Coaching, at its best, generates profound transformation. As an ontological coach who studied at Newfield Network, I always start with examining the client’s “Observer,” the way a person fundamentally experiences the world. Ontological coaching uses the “OAR model”, which implies that the kind of Observer we are drives the Actions we take, which leads to our life Results. If we want to change our results, we usually go to actions. For example, a person seeking to lose weight might try a diet plan that leads to short-term weight loss, only to have the pounds creep back as she reverts to her old habits. The person has taken an action, following a diet, to drive a desired result, weight loss.
Ontological coaching argues that to achieve true systemic change, we need to look not at our actions, but at our observer – who we are. In the weight loss example, a client would not immediately jump to a new diet. Rather, we would explore the person’s deeply-held beliefs about food, and perhaps even about self-worth. We might devise practices to reinforce a shift in belief that will drive different actions that result in weight loss. By working an issue at its deepest core, we create the possibility for lasting change.
As a coach, trust with my clients is my most valuable asset. As such, I don’t publicly tell my clients’ personal stories. However, I can illustrate the power of coaching through my own experience of how I became a coach.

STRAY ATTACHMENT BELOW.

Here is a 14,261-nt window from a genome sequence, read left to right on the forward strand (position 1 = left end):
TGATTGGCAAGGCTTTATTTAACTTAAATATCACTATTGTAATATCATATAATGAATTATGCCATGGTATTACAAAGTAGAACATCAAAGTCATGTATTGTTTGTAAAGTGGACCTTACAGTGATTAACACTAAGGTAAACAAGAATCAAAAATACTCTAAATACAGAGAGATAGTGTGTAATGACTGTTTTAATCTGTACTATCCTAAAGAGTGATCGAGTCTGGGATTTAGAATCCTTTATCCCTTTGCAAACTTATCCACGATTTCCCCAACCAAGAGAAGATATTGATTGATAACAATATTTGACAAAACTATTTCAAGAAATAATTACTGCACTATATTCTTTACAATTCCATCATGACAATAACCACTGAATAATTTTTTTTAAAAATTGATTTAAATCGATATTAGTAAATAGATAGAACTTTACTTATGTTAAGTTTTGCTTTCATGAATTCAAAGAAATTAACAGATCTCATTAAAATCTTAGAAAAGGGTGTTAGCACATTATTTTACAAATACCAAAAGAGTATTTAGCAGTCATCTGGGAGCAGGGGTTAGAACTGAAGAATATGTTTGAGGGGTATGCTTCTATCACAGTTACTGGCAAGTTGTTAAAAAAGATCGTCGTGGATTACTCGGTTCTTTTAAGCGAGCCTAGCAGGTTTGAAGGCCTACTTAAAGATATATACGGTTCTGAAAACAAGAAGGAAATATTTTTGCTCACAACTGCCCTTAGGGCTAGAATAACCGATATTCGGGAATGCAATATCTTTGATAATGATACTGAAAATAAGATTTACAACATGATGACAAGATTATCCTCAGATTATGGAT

During my years in corporate America, I always looked forward to training sessions or leadership development coaching offered by the organizations where I worked. The coaches and trainers had the most fun jobs I could imagine. And yet, I never thought that path was available to me. My training was geared to P&L management, leading large teams, and continuing the arduous climb to the corner office. After leaving corporate America to raise children and navigate a windy path back to the workforce, I worked with a coach to devise my next steps – and promptly ignored my budding awareness by dismissing red flags to accept a corporate job from which I was fired after four months. I began to interpret that devastating experience as the universe’s message that I needed to listen to my internal compass and follow the path to become a coach. It took deep work with a wonderful coach, Terry Humphrey, to truly shift my mindset and arrive at this conclusion.
Several years later, my professional satisfaction is off the charts. I love my clients, and my practice is expanding. Part of me wishes I had come to this work earlier, but I also understand that the profound transformation that allowed me to begin happened at the perfect time. Had I not gone back to my “observer”, or examined how I truly saw the world, I would never have recognized and overcome the limiting belief I held that coaching wasn’t a career option. Now, I get to see my clients achieve the same outcome I did: profound transformation. Thank goodness for coaching!